Music Reviews: January 2008

Beta Male Fairytales
Not one for the hipster crowd, the debut from London-based Ben’s Brother is full of sweeping balladry that boasts earnest vocals, and sincere talent. It’s not surprising that the band has received some noteworthy words from James Morrison, and it wouldn’t be a surprise if they were pleasing to the ears of James Blunt fans, though the talent extends beyond that mock-worthy comparison. Unfortunately, the band’s most well-known track-the “Stuttering” track that accompanies the princess/frog Dentyne Ice commerical?–(though likely not recognizable as theirs), is not on the disc.

The Briefs
The Greatest Story Ever Told
(BYO Records)
The Briefs just give and give and give and give. I just take and take and take and take. In what amounts to the same relationship I have with hyper-sugared cereals-the Briefs are always satisfying. I can eat ’em anytime of the day. They always leave me feeling spastic and goofy. And most importantly, both make me want to pogo. This new album comes with a Briefs DVD documentary and a separate CD of saccharine-infused live tracks recorded at the BBC. It’s like a whopping bowl of Captain Crunch, with some Vibrators, a little Damned, some Frankenberry, a dose of the Boys, one pinch of Buzzcocks and the Stranglers, and topped off with some Fruit Loops. The Briefs have taken the art of feeling jittery to a whole new pogo-hoppin’ level.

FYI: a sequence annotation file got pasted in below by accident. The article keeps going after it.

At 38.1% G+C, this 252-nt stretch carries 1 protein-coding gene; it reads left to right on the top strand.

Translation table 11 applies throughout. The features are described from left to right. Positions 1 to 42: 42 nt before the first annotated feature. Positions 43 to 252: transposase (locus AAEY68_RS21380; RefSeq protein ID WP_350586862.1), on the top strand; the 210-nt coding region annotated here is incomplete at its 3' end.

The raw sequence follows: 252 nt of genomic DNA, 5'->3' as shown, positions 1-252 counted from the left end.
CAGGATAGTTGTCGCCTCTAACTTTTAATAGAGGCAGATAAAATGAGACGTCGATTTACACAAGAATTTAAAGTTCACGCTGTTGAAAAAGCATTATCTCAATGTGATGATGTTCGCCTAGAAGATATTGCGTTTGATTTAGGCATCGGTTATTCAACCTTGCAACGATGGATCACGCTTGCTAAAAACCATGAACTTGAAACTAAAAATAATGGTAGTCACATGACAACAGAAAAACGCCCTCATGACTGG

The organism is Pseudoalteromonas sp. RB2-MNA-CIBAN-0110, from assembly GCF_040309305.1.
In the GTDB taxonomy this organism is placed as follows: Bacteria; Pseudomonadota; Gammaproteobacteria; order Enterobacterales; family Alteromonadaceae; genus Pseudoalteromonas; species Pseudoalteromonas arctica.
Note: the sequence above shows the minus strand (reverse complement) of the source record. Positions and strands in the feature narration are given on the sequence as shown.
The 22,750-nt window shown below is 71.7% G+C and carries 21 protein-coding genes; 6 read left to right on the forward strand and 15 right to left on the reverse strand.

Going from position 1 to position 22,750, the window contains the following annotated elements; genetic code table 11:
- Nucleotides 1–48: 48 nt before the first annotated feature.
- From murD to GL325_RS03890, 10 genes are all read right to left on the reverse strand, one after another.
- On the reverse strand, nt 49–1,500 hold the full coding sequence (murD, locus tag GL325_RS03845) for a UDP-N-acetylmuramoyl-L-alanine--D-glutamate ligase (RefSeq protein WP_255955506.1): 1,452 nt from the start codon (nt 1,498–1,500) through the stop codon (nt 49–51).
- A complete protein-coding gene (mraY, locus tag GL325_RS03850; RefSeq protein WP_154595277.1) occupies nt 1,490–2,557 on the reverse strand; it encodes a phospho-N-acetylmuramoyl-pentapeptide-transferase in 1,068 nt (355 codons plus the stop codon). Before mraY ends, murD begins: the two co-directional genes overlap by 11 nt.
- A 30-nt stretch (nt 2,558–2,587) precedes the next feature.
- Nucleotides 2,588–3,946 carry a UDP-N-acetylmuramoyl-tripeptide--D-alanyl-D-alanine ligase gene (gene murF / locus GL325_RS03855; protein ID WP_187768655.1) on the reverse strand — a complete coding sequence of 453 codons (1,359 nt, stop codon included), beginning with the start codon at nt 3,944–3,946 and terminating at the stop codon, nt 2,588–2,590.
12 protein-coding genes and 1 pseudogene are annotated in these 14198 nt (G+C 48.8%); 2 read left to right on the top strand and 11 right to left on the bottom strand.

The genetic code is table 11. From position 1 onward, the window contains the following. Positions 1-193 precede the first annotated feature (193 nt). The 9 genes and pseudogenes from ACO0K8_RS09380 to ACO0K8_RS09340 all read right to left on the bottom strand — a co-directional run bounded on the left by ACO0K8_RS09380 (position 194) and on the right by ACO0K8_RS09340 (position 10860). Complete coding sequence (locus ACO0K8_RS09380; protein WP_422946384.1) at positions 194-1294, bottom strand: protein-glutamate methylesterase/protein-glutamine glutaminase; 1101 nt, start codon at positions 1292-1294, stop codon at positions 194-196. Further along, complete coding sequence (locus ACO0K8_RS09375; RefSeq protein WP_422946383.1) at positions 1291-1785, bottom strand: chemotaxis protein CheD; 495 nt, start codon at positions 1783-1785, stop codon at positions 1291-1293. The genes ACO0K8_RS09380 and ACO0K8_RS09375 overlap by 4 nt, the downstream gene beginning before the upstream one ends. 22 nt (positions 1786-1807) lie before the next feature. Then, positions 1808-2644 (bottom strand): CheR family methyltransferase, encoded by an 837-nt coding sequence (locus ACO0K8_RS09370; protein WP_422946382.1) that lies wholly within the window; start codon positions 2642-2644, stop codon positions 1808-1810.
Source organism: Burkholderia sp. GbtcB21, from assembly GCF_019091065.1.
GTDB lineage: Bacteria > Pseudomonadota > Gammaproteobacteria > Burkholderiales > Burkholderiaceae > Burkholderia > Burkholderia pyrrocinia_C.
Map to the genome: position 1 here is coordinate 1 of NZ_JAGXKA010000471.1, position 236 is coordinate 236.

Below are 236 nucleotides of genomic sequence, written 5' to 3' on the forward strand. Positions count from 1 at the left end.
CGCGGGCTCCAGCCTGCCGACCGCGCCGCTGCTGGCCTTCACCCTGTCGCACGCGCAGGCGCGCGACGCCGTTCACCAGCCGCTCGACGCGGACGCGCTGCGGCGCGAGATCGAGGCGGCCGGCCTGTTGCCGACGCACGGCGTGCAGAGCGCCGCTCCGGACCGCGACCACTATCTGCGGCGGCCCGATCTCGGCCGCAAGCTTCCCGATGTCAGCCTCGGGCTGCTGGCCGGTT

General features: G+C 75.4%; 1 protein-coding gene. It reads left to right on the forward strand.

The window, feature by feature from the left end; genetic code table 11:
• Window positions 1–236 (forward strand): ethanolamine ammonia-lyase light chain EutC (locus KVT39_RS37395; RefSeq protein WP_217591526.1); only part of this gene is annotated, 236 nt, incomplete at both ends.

Electric Wizard
Witchcult Today
(Rise Above Records)
You don’t need to travel much beyond the album title to figure out where this pile of evil incantations is headed. What’s that? You’ve never been invited to an occulty satanic black magick kinda’ ritual? Well the next time you’re invited to one by the High Priest of the local chapter of the Church of Satan, you can just tell them “…I’ll pass, I got the new Electric Wizard album.” Starting with an 11-minute drone (Black Magic Rituals & Perversions), and complete with some of the most evil sounding back-masking your faint-hearted ears have ever witnessed, this album brings some serious darkness. If the Melvins are too goofy, and Sunn0))) is to esoteric, then Electric Wizard’s what you need to fulfill your inner-Mr.Crowley.